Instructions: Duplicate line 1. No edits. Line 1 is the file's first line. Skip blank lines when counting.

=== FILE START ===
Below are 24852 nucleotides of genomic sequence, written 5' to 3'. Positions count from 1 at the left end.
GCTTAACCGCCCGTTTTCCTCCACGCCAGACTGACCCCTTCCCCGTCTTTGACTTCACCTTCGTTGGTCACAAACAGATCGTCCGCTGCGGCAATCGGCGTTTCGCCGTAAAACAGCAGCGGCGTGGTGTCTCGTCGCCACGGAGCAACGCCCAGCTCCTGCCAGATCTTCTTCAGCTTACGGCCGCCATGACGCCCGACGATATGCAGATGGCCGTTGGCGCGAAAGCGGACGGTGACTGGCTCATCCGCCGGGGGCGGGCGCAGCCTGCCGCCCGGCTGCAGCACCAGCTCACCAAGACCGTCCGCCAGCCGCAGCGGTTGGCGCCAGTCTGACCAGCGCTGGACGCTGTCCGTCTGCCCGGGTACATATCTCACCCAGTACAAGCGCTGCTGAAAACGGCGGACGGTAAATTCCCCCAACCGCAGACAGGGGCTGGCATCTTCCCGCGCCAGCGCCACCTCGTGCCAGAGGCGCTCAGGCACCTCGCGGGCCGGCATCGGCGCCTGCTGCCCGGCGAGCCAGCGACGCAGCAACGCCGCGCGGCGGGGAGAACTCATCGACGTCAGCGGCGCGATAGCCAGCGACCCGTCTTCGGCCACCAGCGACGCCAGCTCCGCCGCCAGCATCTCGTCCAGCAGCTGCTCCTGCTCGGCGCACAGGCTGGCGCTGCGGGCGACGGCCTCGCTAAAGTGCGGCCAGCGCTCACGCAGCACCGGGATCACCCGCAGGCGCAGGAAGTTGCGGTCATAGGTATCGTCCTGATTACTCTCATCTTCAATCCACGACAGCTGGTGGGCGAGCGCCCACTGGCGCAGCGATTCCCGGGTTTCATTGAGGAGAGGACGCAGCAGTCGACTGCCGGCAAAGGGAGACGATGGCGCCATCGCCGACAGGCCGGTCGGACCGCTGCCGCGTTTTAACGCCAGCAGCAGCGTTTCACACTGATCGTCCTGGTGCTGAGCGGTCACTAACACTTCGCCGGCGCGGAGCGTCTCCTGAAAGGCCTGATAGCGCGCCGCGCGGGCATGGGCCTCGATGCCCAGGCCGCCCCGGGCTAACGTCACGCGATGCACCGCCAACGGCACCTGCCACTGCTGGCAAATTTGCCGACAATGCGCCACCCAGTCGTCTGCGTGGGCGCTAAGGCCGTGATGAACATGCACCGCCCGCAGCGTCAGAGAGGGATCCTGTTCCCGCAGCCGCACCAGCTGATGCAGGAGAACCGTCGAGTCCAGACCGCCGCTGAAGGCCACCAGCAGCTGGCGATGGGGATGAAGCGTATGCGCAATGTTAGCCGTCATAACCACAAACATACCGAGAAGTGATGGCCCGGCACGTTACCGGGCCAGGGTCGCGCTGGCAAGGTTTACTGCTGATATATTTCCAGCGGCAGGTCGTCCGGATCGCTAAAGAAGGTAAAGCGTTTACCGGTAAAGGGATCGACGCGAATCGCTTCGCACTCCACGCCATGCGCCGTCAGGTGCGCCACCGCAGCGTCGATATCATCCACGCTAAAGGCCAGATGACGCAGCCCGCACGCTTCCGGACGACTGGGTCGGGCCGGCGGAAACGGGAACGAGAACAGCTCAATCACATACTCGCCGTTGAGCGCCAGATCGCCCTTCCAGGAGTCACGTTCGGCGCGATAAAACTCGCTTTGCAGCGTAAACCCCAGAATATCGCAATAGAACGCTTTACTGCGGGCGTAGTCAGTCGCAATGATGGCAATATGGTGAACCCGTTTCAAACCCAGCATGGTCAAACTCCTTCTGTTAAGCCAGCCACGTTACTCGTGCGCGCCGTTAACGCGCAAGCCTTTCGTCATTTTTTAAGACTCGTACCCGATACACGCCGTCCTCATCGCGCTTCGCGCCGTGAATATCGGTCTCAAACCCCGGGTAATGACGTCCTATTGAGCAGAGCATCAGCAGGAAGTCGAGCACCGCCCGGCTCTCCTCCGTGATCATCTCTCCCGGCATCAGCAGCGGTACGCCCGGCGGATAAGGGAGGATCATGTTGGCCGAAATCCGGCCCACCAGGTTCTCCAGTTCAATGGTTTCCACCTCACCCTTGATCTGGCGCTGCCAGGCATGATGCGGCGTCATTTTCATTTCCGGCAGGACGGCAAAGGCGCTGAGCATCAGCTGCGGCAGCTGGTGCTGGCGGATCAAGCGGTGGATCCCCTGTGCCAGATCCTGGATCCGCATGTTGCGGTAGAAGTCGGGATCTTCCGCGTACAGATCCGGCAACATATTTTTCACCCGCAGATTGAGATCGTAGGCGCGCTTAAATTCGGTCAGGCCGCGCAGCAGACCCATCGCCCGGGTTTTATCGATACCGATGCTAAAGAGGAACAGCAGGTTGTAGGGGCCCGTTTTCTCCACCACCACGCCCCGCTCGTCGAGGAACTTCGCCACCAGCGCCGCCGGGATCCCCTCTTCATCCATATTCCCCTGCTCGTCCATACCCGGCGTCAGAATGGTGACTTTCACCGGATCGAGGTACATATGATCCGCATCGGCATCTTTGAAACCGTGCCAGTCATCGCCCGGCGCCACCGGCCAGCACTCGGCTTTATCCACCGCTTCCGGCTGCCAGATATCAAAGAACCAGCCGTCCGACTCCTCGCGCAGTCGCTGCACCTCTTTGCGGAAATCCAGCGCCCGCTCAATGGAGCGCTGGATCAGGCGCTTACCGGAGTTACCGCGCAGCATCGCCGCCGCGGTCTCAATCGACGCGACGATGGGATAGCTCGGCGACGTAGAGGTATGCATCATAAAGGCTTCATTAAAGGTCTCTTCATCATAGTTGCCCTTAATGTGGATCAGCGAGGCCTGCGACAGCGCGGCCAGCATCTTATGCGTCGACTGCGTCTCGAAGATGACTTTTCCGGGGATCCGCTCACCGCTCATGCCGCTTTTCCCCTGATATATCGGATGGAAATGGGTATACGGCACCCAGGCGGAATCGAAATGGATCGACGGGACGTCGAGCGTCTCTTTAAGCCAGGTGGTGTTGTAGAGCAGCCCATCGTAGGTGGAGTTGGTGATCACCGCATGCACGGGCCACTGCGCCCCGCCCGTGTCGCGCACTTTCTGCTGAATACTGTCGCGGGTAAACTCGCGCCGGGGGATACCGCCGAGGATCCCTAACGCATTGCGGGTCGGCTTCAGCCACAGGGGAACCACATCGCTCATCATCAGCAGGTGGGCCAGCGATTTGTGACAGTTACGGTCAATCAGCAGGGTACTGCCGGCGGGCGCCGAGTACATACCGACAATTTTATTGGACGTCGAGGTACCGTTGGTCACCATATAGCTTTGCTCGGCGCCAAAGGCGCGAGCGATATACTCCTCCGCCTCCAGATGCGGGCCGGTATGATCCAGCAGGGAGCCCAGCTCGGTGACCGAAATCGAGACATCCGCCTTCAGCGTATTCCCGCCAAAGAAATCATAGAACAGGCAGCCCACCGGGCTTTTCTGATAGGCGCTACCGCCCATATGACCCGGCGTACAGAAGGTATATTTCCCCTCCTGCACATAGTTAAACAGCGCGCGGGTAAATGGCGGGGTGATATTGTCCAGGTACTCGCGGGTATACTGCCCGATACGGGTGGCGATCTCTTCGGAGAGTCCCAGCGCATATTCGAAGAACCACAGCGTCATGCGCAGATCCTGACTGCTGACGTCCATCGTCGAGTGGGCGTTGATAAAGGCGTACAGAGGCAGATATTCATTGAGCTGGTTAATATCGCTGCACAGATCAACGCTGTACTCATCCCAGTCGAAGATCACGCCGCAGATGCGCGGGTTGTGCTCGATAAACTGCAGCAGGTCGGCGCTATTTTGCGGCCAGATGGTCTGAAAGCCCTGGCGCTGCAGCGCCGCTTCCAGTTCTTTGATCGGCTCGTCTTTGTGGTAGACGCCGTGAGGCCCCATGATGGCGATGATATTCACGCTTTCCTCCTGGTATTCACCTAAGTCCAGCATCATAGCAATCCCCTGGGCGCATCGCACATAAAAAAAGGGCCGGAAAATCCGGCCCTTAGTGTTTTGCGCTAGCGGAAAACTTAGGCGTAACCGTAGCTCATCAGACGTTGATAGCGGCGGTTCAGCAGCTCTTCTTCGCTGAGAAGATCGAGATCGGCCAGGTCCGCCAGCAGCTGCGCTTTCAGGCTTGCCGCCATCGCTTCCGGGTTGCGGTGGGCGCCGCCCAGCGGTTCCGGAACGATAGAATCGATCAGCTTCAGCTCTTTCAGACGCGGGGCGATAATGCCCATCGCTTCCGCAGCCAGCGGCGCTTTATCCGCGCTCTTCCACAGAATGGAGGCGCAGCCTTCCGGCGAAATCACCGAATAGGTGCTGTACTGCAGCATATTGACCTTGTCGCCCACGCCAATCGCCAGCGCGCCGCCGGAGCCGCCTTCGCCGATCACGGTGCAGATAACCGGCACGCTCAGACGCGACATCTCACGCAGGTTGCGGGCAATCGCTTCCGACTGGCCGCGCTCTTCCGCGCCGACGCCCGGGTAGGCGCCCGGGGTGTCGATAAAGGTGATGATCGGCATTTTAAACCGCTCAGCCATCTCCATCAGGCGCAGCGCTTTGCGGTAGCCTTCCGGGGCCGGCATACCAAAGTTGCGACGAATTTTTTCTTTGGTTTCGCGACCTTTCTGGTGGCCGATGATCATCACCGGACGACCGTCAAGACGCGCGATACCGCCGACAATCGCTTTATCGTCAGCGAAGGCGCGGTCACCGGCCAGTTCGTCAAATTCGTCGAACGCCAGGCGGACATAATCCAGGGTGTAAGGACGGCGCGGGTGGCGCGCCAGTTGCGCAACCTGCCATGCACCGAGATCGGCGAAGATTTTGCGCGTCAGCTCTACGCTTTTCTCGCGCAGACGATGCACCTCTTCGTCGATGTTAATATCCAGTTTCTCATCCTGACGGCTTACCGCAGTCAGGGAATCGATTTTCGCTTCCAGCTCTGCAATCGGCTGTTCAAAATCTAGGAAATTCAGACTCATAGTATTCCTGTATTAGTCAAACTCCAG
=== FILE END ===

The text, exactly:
Below are 24852 nucleotides of genomic sequence, written 5' to 3'. Positions count from 1 at the left end.